Founder of the Linnean Society, Smith was one of the one of the most pre-eminent British botanists of the late 18th and early 19th centuries.James Edward Smith was born on 2 December 1759 at Norwich, Norfolk, to James and Frances Smith. Following the death of Carl Linnaeus the younger (1741–1783), Smith purchased the collections of Carl Linnaeus for 1,000 guineas. In 1788, Smith founded the Linnean Society of London with Samuel Goodenough (1743–1827) and Thomas Marsham (1748–1819), and became its first President, a position he held for life.
The Lord Treasurer of Botany, a biography of James Edward Smith, was published by the Society in 2016.
Smith’s collection of 27,185 dried botanical specimens is a rare example of a personal herbarium that has been kept in its original state and has not been remounted or relabelled. The herbarium contains specimens from 85 countries and 135 territories, and the earliest specimen dates from 1708. Many of the specimens were sent to Smith as gifts or exchanges, including those received from the world renowned physicians and botanists he met on his 1786–1787 tour of Europe.
There is also a supplementary lichen collection.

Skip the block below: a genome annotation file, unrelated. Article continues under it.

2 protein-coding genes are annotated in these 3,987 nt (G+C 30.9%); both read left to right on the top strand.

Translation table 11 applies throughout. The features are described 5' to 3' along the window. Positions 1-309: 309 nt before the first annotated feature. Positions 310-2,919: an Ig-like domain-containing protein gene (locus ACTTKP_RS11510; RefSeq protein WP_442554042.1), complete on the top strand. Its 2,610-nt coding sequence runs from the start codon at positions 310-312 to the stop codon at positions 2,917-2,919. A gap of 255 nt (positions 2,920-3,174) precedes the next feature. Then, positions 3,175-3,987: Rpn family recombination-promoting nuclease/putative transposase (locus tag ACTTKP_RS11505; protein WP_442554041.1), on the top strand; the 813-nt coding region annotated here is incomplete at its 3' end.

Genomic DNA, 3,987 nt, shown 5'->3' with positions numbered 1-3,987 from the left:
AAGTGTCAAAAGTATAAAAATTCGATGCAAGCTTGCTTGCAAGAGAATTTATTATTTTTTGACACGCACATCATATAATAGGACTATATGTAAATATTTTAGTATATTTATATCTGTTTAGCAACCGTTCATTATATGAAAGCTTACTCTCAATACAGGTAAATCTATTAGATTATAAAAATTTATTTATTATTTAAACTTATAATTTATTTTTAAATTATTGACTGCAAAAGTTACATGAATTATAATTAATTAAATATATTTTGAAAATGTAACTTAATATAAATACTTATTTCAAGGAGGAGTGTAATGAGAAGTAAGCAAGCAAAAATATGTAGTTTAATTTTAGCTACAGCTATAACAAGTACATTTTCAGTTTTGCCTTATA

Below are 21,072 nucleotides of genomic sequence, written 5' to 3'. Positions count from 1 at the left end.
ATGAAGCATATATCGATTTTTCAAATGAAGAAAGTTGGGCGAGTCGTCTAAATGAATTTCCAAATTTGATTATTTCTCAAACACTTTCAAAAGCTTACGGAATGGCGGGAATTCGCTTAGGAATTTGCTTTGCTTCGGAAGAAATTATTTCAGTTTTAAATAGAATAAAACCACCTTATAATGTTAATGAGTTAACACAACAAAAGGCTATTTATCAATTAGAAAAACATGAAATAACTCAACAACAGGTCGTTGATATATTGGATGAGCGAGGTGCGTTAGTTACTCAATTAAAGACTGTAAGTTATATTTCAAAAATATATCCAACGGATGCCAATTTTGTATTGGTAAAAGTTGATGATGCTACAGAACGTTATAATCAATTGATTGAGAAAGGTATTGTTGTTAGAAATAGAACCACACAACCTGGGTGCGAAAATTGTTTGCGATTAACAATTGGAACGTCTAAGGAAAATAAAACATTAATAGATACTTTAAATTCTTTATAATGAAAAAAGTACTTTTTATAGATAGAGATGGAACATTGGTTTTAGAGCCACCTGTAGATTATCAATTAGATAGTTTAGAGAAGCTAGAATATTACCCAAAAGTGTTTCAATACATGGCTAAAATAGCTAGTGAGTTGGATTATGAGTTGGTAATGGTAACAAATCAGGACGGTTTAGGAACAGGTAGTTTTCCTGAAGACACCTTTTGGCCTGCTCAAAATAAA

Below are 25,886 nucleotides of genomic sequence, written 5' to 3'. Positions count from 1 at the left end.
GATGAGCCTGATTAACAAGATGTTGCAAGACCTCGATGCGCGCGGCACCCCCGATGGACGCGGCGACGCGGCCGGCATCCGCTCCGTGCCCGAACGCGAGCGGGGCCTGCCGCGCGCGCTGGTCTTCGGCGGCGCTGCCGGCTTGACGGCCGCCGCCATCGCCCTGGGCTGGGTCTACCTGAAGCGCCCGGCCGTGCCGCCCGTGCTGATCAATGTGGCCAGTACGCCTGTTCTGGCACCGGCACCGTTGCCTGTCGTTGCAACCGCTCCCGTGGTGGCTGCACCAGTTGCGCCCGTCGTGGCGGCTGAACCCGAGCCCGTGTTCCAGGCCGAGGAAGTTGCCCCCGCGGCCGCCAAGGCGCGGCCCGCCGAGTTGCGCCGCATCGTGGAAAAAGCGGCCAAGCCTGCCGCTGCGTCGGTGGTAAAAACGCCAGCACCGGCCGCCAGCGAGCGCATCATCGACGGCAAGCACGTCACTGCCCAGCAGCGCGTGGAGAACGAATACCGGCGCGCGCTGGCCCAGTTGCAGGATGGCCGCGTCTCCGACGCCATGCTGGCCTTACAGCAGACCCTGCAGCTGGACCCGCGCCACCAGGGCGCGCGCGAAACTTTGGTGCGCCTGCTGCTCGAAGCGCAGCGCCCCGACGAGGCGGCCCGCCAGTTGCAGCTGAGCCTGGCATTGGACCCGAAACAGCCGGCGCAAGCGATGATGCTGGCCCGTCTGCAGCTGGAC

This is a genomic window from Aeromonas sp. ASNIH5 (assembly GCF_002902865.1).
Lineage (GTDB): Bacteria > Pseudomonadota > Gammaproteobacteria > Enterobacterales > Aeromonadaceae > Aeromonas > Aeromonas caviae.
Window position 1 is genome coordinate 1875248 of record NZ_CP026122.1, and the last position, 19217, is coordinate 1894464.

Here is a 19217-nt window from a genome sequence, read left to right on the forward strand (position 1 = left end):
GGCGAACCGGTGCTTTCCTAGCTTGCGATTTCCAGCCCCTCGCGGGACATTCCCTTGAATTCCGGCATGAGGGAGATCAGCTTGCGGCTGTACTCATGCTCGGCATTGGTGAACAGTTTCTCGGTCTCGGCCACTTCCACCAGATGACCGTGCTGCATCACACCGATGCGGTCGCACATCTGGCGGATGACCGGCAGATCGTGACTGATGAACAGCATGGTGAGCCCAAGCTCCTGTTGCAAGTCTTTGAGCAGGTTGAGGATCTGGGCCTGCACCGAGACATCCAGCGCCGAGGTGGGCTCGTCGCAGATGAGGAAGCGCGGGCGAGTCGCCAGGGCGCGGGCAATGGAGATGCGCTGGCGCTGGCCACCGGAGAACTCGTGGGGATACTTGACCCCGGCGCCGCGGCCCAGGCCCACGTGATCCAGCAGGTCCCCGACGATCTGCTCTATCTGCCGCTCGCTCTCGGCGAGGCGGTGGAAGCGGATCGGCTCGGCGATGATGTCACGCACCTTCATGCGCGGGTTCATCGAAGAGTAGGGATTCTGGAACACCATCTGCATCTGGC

Smith’s carpological, or economic botany, collection contains more than 900 objects, including seeds, fruits, wood, fibres, fungi, lichen, and resins. There are also several processed items such as textiles, whale skin, and the wing of a flying fish. The collection dates from 1775 to 1827. It was conserved in 2018/19 thanks to an Arts Council PRISM grant. The collection is listed, but not yet fully catalogued. Please contact Collections staff for more information.
Smith’s correspondence contains over 3,000 letters from 400 correspondents. The collection largely comprises letters received by Smith, though in a few instances his outgoing letters have been recovered and a complete exchange is present.
The correspondence contains detailed discussion of plants, specimens, habitats, publications, and other scientists, as well as first-hand accounts of the political figures, medicine, social unrest, contemporary culture, and wars of the period. The collection also includes engravings, drawings, lists of desiderata, and biological specimens.
Smith was a prolific author who helped introduce and popularise botany with new audiences. The personal reference library of Smith contains over 2,000 books, and include some of the most important botanical works of the period. Many of the books were sent to Smith as gifts or exchanges with fellow naturalists. Some are annotated by Smith.
It also includes copies of Smith’s own works. Smith’s books are integrated in the Linnean Society Library and available to search within the main Online Library Catalogue.
Archives and Manuscripts
The Society also holds archives relating to Smith’s life. It includes a collection of diplomas Smith received from societies and institutions from around the world, manuscript copies of several of Smith’s works, drafts of letters and papers, page proofs, notebooks, catalogues of plants, various scientific pamphlets and lists, various general papers and lists, and printed material.